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Making an Arcade Cabinet Without Soldering, Part 1: the Keyboard Encoder

A while back I went to the Game On exhibit at the Ontario Science Centre, and fell in love with the form factor of cocktail arcade cabinets. These are the arcade machines where players sit across from each other and play vertical games, where the screen flips orientation depending on whose turn it is.

I planned to use my arcade cabinet for demo-ing games at game jams, for teaching kids (I find they like to hit buttons more than just mouse and keyboard), and for playing lots of Burgertime.

It’s worth noting that all of this can equally apply to making a USB “GO” button for QLab or any other theatre playback software. There will, though, be a separate tutorial for that, because in theatre you want physical redundancy.

If you’re reading this, then you probably already know what MAME is. I figured I’d just cut open an IKEA table (the <$10 Lack), wire some joysticks to an old usb keyboard, and plug it in to an old Windows XP computer running MAME. Simple. Mame table v1

Well, I did that, and ended up with a coffee table with a hole in it and an unreliable controller. Not that it didn’t work, but it was messy. I also burned out the display driver on the lcd monitor somewhere in the assembly process.

Soldered to Keyboard matrix
I soldered an old hard drive cable to the circuit board of a keyboard, then broke that out to screw terminals.
The thing about keyboards, is they use matrices, so rather than each key having a “hot” wire and a common ground, they all share from two different “axes” of wires, meaning I had to first figure out which combinations made which keys, and then sort out the wiring for all the buttons.
Spaghetti

So, here’s round two, with a little less hacking, and no soldering.

Instead of the old keyboard, I’m using an Arduino Leonardo. You could also use an Arduino Micro (note: not Nano) or a Teensy. All of these boards come with the ability to emulate a mouse or keyboard (or in the case of the Teensy, also a joystick or midi keyboard) without any additional firmware flashing. Unlike the keyboard hack, with these microcontrollers, you can wire one input to each button, and have them all share a ground, for much easier wiring. They also have built-in pull-up resistors, so no additional hardware is needed either. I bought a header cable with the same spacing as the arduino inputs, and crimped on a female to the loose ends.

Here’s my Arduino code. It’s a slightly modified version of the Keyboard and Mouse Control example script.

int buttonPins[] = {2,3,4,6,7};          // input pin for pushbutton
char keys[] = {KEY_UP_ARROW,KEY_DOWN_ARROW,KEY_LEFT_ARROW,KEY_RIGHT_ARROW,' '};                
#define NUMBUTTONS sizeof(buttonPins)
int previousButtonStates[] = {HIGH,HIGH,HIGH,HIGH,HIGH};   // for checking the state of a pushButton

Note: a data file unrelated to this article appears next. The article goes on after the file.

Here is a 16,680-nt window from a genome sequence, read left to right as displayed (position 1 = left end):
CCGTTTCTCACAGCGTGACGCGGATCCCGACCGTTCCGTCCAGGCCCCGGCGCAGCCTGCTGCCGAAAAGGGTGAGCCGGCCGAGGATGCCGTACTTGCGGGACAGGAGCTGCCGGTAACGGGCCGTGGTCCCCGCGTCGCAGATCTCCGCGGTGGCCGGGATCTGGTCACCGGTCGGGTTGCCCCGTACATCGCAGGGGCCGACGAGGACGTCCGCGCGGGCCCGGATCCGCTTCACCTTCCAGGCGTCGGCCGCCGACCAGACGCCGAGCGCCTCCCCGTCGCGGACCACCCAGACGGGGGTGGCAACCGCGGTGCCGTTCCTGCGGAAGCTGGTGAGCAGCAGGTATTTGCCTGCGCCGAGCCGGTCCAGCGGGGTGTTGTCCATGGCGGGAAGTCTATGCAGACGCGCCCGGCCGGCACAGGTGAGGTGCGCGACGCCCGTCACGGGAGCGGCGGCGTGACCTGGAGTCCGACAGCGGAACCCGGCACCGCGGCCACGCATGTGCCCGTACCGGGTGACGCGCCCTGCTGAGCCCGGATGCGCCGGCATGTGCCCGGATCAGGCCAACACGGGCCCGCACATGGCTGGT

void setup() {
  // make the pushButton pin an input:
  for (int i=0;i<NUMBUTTONS;i++){
    pinMode(buttonPins[i], INPUT_PULLUP);
  }
  // initialize control over the keyboard:
  Keyboard.begin();
  Keyboard.releaseAll();
}

void loop() {
  
  for (int i=0;i<NUMBUTTONS;i++){
        // read the pushbutton:
        int buttonState = digitalRead(buttonPins[i]);
        // if the button state has changed, 
        if ((buttonState != previousButtonStates[i])
          // and it's currently pressed:
        && (buttonState == LOW)) {
            Keyboard.press(keys[i]);
        }
        else if ((buttonState != previousButtonStates[i]) 
          // and it's currently pressed:
        && (buttonState == HIGH)) {
            Keyboard.release(keys[i]);
        }
        // save the current button state for comparison next time:
        previousButtonStates[i] = buttonState;  
  }
  delay(20);
}

First, we set up an array for the input pins, an array for the output characters (note: single quotes for characters, double quotes for strings).
We loop through the inputs and set them to INPUT_PULLUP.
Note that because we’re using USB communication, pins 0 and 1 are not available for use.
Then, every iteration of the main loop, we loop through all of the inputs, check if they’ve changed state since last time, and if so either send the corresponding character, or release the key. We use Keyboard.press as opposed to Keyboard.write so that keys can be held down.
There’s a 20 millisecond delay as a crude debouncer. Adjust as you see fit (i.e. as low as possible without false positives).

That’s it for the software. Plug your Arduino into a computer (or android or whatever) and go nuts.

Up next, Part 2 will talk more about the enclosure I made.

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